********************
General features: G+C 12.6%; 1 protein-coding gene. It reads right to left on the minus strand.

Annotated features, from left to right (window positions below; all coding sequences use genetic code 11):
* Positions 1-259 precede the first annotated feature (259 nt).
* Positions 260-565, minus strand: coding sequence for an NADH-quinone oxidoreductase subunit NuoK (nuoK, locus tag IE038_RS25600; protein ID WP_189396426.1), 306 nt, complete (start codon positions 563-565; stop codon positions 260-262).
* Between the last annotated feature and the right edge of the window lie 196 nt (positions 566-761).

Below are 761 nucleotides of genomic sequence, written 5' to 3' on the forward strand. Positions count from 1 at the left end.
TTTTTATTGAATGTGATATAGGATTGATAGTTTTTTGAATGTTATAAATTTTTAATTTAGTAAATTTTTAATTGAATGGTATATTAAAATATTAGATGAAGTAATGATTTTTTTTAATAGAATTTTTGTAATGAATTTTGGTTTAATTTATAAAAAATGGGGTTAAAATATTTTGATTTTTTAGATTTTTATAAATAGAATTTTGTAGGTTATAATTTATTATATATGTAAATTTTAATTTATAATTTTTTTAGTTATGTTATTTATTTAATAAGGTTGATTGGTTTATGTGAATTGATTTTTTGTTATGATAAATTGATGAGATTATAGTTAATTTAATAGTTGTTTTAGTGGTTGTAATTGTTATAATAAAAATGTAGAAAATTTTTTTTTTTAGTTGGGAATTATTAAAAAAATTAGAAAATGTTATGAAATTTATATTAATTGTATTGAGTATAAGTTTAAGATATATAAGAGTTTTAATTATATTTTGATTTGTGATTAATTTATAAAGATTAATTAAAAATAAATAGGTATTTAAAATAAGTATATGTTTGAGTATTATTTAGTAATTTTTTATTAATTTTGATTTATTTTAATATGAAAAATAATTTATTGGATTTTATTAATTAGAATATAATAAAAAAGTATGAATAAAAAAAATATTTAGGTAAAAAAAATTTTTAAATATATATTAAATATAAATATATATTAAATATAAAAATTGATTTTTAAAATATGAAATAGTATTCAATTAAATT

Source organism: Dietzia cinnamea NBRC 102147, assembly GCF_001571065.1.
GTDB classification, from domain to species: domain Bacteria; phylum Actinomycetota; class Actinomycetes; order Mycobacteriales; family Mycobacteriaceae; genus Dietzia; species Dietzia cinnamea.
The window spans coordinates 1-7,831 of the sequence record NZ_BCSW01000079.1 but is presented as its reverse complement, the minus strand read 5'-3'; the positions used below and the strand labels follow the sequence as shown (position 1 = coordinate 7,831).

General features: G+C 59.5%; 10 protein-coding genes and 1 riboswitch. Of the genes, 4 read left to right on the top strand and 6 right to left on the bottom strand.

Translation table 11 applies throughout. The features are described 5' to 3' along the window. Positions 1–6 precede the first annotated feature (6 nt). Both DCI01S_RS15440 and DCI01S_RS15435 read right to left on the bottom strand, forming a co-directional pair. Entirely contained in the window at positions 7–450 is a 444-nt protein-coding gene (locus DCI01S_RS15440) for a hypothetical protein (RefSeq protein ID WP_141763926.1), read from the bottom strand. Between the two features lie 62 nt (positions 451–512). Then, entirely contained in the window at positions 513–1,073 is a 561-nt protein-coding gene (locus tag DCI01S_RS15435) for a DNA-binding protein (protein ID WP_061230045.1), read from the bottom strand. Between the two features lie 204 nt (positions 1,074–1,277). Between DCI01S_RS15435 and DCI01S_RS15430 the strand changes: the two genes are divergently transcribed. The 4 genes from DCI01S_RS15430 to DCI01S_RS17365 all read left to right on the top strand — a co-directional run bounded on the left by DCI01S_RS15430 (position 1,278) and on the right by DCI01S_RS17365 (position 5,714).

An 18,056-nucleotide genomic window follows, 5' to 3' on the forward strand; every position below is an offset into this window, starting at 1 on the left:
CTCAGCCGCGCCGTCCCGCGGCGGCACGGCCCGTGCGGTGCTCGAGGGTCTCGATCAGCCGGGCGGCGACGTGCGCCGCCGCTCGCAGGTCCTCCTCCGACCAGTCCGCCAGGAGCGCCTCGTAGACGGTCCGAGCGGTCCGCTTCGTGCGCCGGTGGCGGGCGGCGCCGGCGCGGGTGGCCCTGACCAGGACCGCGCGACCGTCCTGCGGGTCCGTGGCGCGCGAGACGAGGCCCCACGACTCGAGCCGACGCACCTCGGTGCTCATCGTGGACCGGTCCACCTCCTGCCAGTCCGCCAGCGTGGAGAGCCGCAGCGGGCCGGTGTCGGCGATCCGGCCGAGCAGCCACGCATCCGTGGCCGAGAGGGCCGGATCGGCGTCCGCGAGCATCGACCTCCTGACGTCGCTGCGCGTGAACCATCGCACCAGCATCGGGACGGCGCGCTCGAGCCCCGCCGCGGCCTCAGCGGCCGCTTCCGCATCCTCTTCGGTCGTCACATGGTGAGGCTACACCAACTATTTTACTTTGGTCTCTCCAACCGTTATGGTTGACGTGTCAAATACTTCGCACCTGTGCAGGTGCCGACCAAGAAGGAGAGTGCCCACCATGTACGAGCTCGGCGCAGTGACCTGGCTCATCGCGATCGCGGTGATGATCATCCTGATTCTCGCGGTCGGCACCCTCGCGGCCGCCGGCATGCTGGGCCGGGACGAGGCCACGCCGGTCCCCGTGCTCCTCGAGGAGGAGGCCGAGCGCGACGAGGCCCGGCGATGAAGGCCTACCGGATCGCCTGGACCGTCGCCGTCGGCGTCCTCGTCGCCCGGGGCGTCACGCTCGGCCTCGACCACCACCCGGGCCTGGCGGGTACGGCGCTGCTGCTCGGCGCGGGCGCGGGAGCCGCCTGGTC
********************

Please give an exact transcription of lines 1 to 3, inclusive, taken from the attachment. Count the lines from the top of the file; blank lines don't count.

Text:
General features: G+C 12.6%; 1 protein-coding gene. It reads right to left on the minus strand.

Annotated features, from left to right (window positions below; all coding sequences use genetic code 11):
* Positions 1-259 precede the first annotated feature (259 nt).